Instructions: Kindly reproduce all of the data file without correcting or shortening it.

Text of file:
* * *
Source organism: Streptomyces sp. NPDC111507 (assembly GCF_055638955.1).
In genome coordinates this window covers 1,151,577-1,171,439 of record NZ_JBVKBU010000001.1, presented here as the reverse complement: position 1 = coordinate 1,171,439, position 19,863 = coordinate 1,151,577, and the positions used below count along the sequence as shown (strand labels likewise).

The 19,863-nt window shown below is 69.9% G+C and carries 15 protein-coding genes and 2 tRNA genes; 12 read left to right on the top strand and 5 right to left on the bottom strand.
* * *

Source organism: Streptomyces sp. NPDC111507 (assembly GCF_055638955.1).
In genome coordinates this window covers 1,151,577-1,171,439 of record NZ_JBVKBU010000001.1, presented here as the reverse complement: position 1 = coordinate 1,171,439, position 19,863 = coordinate 1,151,577, and the positions used below count along the sequence as shown (strand labels likewise).

The 19,863-nt window shown below is 69.9% G+C and carries 15 protein-coding genes and 2 tRNA genes; 12 read left to right on the top strand and 5 right to left on the bottom strand.